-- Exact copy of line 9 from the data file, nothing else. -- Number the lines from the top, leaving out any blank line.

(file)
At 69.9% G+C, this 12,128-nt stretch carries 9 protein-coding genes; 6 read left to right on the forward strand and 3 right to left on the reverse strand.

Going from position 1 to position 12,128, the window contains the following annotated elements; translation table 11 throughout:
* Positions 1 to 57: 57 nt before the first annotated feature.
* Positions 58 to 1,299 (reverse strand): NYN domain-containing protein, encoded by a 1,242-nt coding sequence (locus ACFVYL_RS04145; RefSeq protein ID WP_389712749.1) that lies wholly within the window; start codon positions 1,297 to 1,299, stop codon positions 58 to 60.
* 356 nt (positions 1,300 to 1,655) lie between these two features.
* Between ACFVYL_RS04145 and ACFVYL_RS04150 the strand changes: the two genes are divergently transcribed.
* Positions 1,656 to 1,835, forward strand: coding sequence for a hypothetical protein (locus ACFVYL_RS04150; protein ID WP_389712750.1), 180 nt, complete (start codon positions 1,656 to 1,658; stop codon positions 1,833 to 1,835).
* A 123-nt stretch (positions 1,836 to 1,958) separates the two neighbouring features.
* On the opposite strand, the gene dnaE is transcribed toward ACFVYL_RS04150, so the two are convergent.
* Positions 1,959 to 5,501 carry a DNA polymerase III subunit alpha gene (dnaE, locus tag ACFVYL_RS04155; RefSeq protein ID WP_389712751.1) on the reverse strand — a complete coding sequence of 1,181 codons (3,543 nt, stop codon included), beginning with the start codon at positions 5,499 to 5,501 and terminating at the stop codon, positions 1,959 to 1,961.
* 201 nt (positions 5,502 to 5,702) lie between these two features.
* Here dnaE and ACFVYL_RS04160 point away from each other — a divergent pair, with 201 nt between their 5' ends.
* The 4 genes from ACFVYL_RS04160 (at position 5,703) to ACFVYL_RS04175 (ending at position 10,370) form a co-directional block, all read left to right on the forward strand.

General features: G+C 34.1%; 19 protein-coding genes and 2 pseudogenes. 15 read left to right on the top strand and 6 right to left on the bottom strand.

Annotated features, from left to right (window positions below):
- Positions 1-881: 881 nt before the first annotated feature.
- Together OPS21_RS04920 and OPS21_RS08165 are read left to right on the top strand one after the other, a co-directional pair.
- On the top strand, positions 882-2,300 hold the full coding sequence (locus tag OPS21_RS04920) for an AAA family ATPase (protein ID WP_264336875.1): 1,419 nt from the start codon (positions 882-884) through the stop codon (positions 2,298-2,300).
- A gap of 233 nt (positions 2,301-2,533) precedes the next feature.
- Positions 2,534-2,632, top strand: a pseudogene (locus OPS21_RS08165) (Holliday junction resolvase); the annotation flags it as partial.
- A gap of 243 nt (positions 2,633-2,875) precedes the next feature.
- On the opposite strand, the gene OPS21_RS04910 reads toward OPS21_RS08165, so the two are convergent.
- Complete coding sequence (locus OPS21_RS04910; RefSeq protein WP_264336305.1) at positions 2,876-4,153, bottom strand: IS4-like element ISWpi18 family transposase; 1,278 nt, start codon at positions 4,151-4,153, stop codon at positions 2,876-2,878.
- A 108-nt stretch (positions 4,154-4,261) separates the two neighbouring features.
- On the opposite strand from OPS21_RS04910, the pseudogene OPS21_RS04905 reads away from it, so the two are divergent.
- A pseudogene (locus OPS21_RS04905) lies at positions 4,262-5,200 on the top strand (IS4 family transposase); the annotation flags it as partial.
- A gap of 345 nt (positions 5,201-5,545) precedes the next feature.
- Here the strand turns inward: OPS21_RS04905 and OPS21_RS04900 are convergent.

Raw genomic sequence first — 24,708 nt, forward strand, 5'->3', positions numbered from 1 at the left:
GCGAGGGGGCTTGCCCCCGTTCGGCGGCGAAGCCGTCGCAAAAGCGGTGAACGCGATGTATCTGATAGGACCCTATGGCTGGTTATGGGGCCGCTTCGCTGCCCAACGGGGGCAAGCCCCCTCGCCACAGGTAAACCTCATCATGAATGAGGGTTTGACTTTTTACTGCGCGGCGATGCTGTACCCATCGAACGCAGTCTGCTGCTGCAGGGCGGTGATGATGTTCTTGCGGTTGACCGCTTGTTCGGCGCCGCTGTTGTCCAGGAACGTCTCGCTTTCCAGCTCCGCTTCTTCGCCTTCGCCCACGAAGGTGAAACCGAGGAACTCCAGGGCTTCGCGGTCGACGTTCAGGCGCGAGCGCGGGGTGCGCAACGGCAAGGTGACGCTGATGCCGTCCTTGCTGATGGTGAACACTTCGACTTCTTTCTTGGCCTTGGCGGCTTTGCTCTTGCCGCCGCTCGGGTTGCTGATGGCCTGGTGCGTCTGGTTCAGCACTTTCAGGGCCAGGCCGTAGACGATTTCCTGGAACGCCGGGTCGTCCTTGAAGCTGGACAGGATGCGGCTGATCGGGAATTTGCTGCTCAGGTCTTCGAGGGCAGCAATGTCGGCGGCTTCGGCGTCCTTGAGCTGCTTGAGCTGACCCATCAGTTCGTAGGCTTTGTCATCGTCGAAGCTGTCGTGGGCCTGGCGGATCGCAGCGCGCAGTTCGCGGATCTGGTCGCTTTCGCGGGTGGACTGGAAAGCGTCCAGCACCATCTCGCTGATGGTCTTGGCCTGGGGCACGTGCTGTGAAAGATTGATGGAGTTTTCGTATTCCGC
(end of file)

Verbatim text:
* On the opposite strand, the gene dnaE is transcribed toward ACFVYL_RS04150, so the two are convergent.